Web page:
• Railways, pipelines, and lines of ships extending beyond the limits of B.C.
    • Ferries between B.C. and another province or between B.C. and another country
    • Interprovincial or international trucking and shipping
    • Airports, aircraft and airlines
    • The administration of Indian reserves
    • Banks within the meaning of section 2 of the federal Bank Act
    • Telecommunications (radio and television broadcasting, as well as cable, telephone, and internet systems)
    • Grain elevators licensed by the Canadian Grain Commission
    • Federal public service, including federal Crown corporations and agencies
    • Exploration and development of petroleum on lands subject to federal jurisdiction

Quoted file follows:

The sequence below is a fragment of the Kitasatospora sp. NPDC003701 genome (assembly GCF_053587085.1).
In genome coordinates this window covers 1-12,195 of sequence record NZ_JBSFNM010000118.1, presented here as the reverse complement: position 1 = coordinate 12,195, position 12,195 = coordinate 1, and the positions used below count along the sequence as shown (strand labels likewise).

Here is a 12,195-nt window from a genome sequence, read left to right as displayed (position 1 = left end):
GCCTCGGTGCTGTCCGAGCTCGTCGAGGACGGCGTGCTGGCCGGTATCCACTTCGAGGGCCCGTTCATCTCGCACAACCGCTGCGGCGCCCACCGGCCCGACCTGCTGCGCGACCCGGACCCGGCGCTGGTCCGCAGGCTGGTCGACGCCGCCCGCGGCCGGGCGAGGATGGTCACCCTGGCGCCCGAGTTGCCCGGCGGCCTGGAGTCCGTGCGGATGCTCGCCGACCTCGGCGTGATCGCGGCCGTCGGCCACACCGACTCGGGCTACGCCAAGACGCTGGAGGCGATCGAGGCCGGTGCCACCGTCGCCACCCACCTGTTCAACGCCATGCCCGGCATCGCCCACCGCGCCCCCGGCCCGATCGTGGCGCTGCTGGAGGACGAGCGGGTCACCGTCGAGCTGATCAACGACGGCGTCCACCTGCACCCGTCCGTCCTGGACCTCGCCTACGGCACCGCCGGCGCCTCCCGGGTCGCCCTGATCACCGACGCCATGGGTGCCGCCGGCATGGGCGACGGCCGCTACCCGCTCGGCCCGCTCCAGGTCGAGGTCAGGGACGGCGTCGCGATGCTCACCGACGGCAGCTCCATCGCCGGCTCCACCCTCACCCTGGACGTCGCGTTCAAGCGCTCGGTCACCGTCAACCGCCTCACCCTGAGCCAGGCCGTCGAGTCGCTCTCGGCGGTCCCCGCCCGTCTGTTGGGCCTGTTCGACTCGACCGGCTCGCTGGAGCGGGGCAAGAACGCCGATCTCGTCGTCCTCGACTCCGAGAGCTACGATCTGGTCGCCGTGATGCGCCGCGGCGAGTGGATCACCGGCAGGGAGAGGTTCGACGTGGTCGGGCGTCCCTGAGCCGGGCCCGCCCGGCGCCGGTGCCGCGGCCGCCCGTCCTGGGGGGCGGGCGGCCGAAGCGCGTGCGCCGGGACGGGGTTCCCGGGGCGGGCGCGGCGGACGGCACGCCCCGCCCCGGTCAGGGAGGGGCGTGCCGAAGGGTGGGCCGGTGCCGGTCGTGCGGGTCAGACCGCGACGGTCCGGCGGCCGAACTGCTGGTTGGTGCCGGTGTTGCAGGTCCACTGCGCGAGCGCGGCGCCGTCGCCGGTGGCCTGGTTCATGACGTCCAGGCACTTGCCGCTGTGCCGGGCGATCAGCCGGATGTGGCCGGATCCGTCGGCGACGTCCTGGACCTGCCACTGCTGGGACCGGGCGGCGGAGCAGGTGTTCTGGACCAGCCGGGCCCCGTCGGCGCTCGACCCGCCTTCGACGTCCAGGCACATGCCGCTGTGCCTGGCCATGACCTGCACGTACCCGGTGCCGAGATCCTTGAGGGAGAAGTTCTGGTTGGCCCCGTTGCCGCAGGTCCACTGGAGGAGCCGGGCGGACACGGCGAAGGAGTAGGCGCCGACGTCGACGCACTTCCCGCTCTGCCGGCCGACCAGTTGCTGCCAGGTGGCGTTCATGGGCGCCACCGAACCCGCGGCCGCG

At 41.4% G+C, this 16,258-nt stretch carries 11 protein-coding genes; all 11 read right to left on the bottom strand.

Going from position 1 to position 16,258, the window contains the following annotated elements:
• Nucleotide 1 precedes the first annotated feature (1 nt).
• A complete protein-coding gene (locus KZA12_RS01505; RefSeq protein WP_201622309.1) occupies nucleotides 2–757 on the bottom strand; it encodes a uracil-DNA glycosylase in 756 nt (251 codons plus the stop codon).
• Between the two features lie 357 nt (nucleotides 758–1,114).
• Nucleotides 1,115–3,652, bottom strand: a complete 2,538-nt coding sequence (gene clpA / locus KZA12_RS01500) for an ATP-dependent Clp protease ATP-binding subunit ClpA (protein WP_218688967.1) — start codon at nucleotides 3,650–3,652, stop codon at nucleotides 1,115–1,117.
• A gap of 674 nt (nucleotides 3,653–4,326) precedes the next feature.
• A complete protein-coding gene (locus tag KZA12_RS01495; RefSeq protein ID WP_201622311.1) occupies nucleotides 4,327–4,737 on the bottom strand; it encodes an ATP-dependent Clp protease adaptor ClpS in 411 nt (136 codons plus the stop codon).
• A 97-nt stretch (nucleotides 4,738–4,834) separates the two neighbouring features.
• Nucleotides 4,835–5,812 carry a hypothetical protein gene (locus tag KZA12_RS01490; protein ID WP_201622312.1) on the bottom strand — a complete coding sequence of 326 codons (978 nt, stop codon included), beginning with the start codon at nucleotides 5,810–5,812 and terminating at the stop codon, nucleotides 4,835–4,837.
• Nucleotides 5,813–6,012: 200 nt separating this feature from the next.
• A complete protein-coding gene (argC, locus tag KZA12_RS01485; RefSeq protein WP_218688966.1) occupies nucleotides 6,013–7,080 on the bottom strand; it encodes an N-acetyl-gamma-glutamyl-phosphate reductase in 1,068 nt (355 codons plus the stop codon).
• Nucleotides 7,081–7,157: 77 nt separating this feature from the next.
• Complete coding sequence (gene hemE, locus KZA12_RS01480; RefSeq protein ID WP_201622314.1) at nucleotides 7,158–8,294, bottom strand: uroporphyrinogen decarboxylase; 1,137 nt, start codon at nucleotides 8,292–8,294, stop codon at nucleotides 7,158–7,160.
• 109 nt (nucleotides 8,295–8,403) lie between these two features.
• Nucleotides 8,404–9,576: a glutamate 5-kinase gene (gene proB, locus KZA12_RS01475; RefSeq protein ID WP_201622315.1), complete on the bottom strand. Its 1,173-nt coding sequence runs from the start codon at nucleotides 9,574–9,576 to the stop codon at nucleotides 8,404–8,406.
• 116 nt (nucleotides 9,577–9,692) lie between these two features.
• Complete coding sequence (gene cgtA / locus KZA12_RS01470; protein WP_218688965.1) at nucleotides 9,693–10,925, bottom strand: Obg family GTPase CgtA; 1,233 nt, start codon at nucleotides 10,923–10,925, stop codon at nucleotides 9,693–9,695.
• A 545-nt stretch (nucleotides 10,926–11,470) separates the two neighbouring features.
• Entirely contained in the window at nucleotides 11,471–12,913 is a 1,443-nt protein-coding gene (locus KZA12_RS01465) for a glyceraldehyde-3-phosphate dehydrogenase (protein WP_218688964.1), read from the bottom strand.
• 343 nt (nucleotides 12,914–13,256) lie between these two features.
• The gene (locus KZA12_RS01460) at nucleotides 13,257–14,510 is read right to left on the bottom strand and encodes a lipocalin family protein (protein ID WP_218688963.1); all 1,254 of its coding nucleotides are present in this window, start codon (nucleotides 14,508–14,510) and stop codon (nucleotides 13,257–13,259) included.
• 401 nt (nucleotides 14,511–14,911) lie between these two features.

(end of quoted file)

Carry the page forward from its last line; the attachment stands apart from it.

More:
In evaluating whether an organization operates in an area of federal competence, the enquiry must be made into the normal activities of the organization in the context of the nature of the service, business, or work performed by the organization. It is the core nature of the business that must be evaluated; individual or intermittent projects or activities should not bear on the determination of whether an organization is under federal jurisdiction.

  2. Integral to federal organization
    Second, if an organization's operations cannot be considered federally regulated on their own (such as with a contractor doing work for a federally regulated business), the organization may be considered to be under federal jurisdiction if the organization is "integral" to a federally regulated organization. This may exist where there is a high degree of operational integration with a federally regulated organization, (for example, where there is common management, corporate control and direction, or a natural link or operational continuity), or where the federally regulated organization is dependent on the provincial enterprise to carry out its federally regulated operations.